Lots of eyes roll when the Democratic presidential candidates go on and on about Medicare-for-All and who’s going to pay for it. Who cares, say presumably invincible young voters, checking their latest text messages, convinced their age is a guarantee of invincibility.
Well, California residents of all ages need to care or suffer a state tax penalty. As of Jan. 1, 2020, it’s the law (SB 78) requiring every state resident to maintain minimum essential coverage for themselves and their dependents. California passed the law requiring the individual mandate after Congress zeroed it out while trying to kill the Affordable Care Act.
But the California law also provides a three-year program to help certain people in need with subsidies through Covered California, the state’s public exchange where a variety of insurance plans can be purchased. And, says Peter V. Lee, the gay director of Covered California, there is culturally competent help to choose the insurance plan right for individual LGBTQ residents.
“Every year, open enrollment is the time that people that don’t have coverage through their employer or Medicare can sign up to get covered through Covered California,” Lee tells the Los Angeles Blade. “This year is the biggest change since we launched in 2014 because first, there’s now a state requirement to have coverage. So people that decide to go without it are going to pay a penalty [depending on income].
“But more importantly, there are new state subsidies that make healthcare even more affordable for over a million Californians,” Lee continues. “From day one, we’ve been committed to reaching out to the fabulous diversity of California, including the LGBTQ community. So we want to make sure that this community, which actually has health disparities and a history of discrimination, knows that those days of discrimination is now a thing of the past.”
Lee emphasizes that applicants cannot be turned away because of a pre-existing condition and notes his belief that “all of our plans cover appropriate medically indicated gender re-assignment surgery,” as well.
“My early work in healthcare was during the height of the AIDS epidemic when our community was denied health insurance coverage,” says Lee in a phone interview with the Los Angeles Blade. “And the AIDS epidemic is not over, even though it’s now largely manageable. We have issues of mental illness at a different rate than the general population, substance abuse, hepatitis, other issues. So, in many ways the issues that the LGBTQ community face are the same as in our general population—which is finding healthcare that’s truly affordable. We want to make sure that the disparities can be addressed by people having coverage that works for them.”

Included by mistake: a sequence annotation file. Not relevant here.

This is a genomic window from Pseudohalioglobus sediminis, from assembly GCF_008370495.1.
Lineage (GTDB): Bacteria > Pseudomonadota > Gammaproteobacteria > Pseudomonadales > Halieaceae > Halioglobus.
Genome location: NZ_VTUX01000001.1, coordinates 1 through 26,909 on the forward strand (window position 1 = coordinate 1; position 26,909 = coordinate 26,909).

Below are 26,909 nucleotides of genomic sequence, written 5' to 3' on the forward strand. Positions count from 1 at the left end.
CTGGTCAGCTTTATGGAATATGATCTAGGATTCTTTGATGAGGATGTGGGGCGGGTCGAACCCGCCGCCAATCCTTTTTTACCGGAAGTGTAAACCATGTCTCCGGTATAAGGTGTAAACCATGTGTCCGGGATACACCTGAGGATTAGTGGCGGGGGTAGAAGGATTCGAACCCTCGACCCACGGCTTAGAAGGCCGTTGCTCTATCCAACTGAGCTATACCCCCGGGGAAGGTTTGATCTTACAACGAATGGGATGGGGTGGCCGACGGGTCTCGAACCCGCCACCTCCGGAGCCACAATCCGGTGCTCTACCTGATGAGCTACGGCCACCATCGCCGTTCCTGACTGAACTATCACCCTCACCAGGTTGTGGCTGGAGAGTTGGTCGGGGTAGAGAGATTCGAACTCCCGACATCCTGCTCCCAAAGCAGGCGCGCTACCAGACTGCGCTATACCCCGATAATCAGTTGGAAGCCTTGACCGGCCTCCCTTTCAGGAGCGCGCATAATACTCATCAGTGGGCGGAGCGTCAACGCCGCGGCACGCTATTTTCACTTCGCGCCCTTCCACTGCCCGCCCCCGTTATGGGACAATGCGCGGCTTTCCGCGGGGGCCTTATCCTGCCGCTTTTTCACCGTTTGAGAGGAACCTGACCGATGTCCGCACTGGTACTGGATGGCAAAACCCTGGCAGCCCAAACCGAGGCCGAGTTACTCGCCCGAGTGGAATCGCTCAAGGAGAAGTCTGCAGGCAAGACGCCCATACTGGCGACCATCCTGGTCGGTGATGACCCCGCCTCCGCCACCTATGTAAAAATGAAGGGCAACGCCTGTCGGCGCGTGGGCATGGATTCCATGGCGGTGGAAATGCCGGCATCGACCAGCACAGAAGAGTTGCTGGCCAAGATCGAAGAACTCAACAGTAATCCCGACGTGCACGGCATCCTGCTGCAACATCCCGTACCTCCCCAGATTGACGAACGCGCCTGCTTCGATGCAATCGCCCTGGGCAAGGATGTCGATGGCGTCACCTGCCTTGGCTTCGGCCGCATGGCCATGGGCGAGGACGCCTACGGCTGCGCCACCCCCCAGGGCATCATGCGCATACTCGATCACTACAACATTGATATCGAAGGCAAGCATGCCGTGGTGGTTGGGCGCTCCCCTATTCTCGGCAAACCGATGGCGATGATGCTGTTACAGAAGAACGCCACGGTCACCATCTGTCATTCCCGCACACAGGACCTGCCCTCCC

Lee is blunt. “The starting point for barriers to coverage is dollars. And the fact that there are new subsidies is a core piece,” he says. “We know that three quarters of the general population—but I would add dollars for donuts it’s the same in the LGBTQ community—are people who are eligible for financial health don’t know it, and don’t realize it.”
About 7-10% of those enrolled in Covered California already identify as LGBTQ. That’s good but there are more who aren’t covered. “We’re talking about somewhere between 30,000 and 40,000 LGBTQ people in LA eligible to sign it up. And that’s the problem, he says.
Lee wants to be clear: “You cannot be treated differently because of some previous condition,” including being denied doctor prescribed treatment for PrEP or Hep C or PTSD. Additionally, though staff will not automatically ask the caller how they might want to be addressed, Lee says, “We speak to people in the way they prefer to be spoken to.”
There is still a question regarding the new California law allowing pharmacists to dispense HIV medication over-the-counter without a prescription or prior approval of an insurance company.
Every healthcare plan has a formulary “so the issue of which version of PrEP is different from the formulary is going to depend on which health plan you’re enrolled in,” Lee says. “These are pharmacists or pharmacies we have relationships with. The issue isn’t just getting a prescription—it’s getting one as a covered benefit….The fact that it’s state law—that pharmacists can give it to you— doesn’t mean necessarily it would be reimbursed by your plan…,There’s no question that PrEP is a covered benefit, so the issue is, a pharmacist may not be part of a network, part of that health plans network.”
The “brass tacks issue” is making sure to sign up by December 15th to get covered by January 1 and therefore avoid any penalty tax.
“That’s a big deal,” Lee says. “California is making the Affordable Care Act work and protecting the rights of LGBTQ people getting access to affordable healthcare.”
For more information and to get help selecting a healthcare plan, go to www.coveredca.com.